- They evaluate their core beliefs: they look and aren’t afraid to modify as they see fit. They learn new things every day and reassess what they believe.
- They expend their energy wisely: they look at the time they have available and make use of it to the best of their ability. They don’t waste time on things that are just blackholes for their energy with nothing in return for the investment.
- They think productively: thoughts are powerful, and negative thoughts have no place in productivity. They don’t get down on themselves or let insecurity take over. Instead, they hold on to the positive and what they can take away from every situation, good or bad.
- They tolerate discomfort: they do feel those uncomfortable or difficult situations, but these do not control them. They have the ability to push through no matter what.
- They reflect on their progress every day: they make time to consider the good things that they’ve achieved, and also time to refocus on the direction they wish to go. Then, they alter their courses from there to be where they want to be, no matter how fast or slow.
Sacrifice as a Catalyst for Rebirth and Bliss in Joseph Campbell's Hero's Journey
Joseph Campbell is one of the most influential writers, philosophers, and professors in history. His work on mythology has taken native stories beyond their face value and deep into the human psyche, where they resonate with the core of who we are.
Campbell’s life’s work brought countless people across the world in touch with the collective unconscious that underlies our every thought and motivates us to seek happiness. His phrase “follow your bliss” is now a household prompt, thanks to a series of interviews with celebrated journalist Bill Moyers in the early ‘90s. Gaia members can now experience this timeless discussion, listening to episodes discussing “The Hero’s Adventure”, “Sacrifice and Bliss”, and more.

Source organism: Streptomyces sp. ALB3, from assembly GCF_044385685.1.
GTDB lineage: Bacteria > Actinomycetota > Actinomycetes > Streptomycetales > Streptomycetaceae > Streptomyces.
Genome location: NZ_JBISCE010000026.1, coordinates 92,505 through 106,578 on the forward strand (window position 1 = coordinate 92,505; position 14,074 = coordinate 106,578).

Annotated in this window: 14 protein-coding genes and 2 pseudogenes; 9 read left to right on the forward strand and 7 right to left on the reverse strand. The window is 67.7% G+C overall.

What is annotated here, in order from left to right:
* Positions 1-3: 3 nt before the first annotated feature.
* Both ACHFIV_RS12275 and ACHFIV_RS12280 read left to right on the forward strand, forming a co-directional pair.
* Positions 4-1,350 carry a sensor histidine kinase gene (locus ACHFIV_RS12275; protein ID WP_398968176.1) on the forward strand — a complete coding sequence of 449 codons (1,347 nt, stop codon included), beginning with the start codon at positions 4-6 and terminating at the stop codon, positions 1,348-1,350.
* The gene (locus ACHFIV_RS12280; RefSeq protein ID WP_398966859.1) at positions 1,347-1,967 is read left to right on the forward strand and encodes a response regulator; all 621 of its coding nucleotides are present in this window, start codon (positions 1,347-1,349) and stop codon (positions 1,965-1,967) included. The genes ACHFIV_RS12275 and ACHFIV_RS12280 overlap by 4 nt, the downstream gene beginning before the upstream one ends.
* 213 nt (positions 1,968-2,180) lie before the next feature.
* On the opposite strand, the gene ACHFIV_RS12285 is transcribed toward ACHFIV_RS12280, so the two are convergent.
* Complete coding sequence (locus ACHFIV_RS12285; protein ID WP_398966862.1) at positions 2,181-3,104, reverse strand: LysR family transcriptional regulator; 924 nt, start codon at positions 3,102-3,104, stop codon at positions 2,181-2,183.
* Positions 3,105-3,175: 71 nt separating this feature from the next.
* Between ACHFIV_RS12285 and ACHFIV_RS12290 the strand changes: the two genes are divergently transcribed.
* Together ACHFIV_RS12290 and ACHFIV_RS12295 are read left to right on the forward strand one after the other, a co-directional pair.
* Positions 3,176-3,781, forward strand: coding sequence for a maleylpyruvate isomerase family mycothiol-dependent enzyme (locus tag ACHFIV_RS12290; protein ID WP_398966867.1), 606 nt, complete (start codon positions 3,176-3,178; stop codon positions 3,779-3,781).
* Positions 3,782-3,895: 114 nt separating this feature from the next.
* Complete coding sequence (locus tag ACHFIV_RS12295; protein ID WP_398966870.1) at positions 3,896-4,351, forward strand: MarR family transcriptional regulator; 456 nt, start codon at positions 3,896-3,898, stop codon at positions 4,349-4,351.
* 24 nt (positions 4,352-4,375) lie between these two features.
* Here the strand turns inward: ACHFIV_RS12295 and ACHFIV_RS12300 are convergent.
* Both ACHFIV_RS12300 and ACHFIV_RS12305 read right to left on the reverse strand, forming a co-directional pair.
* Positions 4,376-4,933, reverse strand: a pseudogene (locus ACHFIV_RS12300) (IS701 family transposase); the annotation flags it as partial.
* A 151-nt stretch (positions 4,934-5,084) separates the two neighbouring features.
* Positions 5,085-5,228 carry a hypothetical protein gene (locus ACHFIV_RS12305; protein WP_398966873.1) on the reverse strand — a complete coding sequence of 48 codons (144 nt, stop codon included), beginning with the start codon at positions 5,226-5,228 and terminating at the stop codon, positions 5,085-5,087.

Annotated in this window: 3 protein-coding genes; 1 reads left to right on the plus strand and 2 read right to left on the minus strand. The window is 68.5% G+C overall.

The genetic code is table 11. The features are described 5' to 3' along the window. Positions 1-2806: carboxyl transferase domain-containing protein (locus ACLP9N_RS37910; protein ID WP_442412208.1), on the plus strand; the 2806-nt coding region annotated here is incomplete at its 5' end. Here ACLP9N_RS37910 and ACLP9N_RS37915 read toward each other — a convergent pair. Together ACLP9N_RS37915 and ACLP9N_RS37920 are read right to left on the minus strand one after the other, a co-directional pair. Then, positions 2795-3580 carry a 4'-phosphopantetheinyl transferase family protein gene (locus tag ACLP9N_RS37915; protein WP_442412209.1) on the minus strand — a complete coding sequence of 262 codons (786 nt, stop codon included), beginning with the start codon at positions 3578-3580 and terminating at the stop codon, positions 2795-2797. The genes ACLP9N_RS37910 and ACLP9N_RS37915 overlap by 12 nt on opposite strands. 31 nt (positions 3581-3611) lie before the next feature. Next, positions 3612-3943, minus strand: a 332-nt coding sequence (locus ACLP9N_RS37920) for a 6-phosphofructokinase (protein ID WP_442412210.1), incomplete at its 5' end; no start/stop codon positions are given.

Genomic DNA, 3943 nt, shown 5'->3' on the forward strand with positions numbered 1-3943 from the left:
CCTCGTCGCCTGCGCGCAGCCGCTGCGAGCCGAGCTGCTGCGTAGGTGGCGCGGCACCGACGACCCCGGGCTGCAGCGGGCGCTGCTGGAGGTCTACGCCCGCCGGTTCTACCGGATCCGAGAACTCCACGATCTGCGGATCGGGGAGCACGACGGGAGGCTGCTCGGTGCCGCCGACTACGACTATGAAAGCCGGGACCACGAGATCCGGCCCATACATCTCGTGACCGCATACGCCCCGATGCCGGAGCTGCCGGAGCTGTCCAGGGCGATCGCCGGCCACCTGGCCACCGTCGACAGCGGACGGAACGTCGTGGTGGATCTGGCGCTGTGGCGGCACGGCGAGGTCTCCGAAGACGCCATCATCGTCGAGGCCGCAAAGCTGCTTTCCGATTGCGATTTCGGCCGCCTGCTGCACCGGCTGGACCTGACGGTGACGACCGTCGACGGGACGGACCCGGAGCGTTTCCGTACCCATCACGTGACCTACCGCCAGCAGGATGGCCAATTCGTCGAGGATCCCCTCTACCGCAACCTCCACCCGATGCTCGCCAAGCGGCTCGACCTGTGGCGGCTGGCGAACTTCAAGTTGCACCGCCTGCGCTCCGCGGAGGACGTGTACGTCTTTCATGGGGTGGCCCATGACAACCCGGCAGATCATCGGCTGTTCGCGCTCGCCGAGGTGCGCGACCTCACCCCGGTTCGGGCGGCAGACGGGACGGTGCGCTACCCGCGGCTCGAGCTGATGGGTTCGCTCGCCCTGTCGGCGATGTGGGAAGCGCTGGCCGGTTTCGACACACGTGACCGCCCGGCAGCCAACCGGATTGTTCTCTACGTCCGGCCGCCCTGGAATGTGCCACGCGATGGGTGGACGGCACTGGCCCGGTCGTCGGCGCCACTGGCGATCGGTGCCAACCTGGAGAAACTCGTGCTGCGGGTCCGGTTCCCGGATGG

Campbell’s teachings applied the lessons of heroes and metaphors of mythology to our own lives. “A myth is not a lie,” he famously said, despite this commonly misused definition. Rather, a myth is a story meant to turn the mind inward to reflect upon itself and reveal the essential truths of reality and our relationship to the transcendent.
As Campbell explains in his series of interviews with Moyers, myth is often constructed as a hero’s journey — a pivotal course of events that slowly test the story’s protagonist and push them to the next step of unfoldment — toward transcendence. Each obstacle the hero experiences is a reflection of himself, as he is moved one step closer to sacrifice the egoic sense of self to the greater good, which is total consciousness.
When we study mythology, Campbell taught, we find the theme of sacrifice to be all-important. We must let go in order to receive what is already present. Campbell said, “A hero is someone who has given his or her life to something bigger than oneself.” The hero sacrifices his lower nature for his higher nature, and his safety for the one he rescues, or perhaps an object of desire for a noble cause.
Campbell taught that sacrifice is a theme that runs through all things natural — death (the sacrifice of a living being) gives way to new life in an ever-continuing cycle. But death is often metaphorical and may be the death of a habit, a pattern of thinking, or an attachment to something. Or, he said, “When you make the sacrifice in marriage, you’re sacrificing not to each other but to unity in a relationship.”